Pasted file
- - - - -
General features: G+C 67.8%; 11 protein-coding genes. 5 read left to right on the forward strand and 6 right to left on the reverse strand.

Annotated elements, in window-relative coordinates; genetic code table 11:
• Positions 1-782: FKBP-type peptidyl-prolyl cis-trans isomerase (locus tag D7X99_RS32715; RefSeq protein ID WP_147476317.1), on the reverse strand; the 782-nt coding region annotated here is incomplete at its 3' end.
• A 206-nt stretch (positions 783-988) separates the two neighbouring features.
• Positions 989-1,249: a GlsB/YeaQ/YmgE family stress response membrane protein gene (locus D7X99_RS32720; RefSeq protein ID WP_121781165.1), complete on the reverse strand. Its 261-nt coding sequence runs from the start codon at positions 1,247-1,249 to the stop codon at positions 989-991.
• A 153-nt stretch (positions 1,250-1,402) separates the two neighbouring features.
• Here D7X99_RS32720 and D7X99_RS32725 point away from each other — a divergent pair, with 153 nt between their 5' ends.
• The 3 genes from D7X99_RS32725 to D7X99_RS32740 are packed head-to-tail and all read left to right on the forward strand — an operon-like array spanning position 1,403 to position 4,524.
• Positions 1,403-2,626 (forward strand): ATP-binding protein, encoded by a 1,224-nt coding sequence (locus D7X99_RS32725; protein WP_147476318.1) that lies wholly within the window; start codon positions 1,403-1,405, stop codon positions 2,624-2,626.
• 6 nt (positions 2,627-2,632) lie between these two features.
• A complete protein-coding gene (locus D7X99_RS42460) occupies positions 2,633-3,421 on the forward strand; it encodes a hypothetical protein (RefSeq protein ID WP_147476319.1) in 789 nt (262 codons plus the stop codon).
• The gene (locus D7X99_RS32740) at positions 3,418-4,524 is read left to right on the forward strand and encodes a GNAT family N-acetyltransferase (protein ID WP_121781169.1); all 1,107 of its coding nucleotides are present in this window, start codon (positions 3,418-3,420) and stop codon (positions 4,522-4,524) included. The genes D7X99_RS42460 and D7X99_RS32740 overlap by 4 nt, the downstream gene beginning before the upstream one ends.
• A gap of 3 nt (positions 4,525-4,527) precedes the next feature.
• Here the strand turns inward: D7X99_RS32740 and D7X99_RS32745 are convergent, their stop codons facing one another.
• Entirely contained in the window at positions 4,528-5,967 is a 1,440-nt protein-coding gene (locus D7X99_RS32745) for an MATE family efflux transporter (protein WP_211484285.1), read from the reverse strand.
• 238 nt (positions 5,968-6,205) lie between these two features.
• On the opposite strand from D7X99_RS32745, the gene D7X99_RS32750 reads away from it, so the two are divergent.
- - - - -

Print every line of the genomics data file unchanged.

General features: G+C 67.8%; 11 protein-coding genes. 5 read left to right on the forward strand and 6 right to left on the reverse strand.

Annotated elements, in window-relative coordinates; genetic code table 11:
• Positions 1-782: FKBP-type peptidyl-prolyl cis-trans isomerase (locus tag D7X99_RS32715; RefSeq protein ID WP_147476317.1), on the reverse strand; the 782-nt coding region annotated here is incomplete at its 3' end.
• A 206-nt stretch (positions 783-988) separates the two neighbouring features.
• Positions 989-1,249: a GlsB/YeaQ/YmgE family stress response membrane protein gene (locus D7X99_RS32720; RefSeq protein ID WP_121781165.1), complete on the reverse strand. Its 261-nt coding sequence runs from the start codon at positions 1,247-1,249 to the stop codon at positions 989-991.
• A 153-nt stretch (positions 1,250-1,402) separates the two neighbouring features.
• Here D7X99_RS32720 and D7X99_RS32725 point away from each other — a divergent pair, with 153 nt between their 5' ends.
• The 3 genes from D7X99_RS32725 to D7X99_RS32740 are packed head-to-tail and all read left to right on the forward strand — an operon-like array spanning position 1,403 to position 4,524.
• Positions 1,403-2,626 (forward strand): ATP-binding protein, encoded by a 1,224-nt coding sequence (locus D7X99_RS32725; protein WP_147476318.1) that lies wholly within the window; start codon positions 1,403-1,405, stop codon positions 2,624-2,626.
• 6 nt (positions 2,627-2,632) lie between these two features.
• A complete protein-coding gene (locus D7X99_RS42460) occupies positions 2,633-3,421 on the forward strand; it encodes a hypothetical protein (RefSeq protein ID WP_147476319.1) in 789 nt (262 codons plus the stop codon).
• The gene (locus D7X99_RS32740) at positions 3,418-4,524 is read left to right on the forward strand and encodes a GNAT family N-acetyltransferase (protein ID WP_121781169.1); all 1,107 of its coding nucleotides are present in this window, start codon (positions 3,418-3,420) and stop codon (positions 4,522-4,524) included. The genes D7X99_RS42460 and D7X99_RS32740 overlap by 4 nt, the downstream gene beginning before the upstream one ends.
• A gap of 3 nt (positions 4,525-4,527) precedes the next feature.
• Here the strand turns inward: D7X99_RS32740 and D7X99_RS32745 are convergent, their stop codons facing one another.
• Entirely contained in the window at positions 4,528-5,967 is a 1,440-nt protein-coding gene (locus D7X99_RS32745) for an MATE family efflux transporter (protein WP_211484285.1), read from the reverse strand.
• 238 nt (positions 5,968-6,205) lie between these two features.
• On the opposite strand from D7X99_RS32745, the gene D7X99_RS32750 reads away from it, so the two are divergent.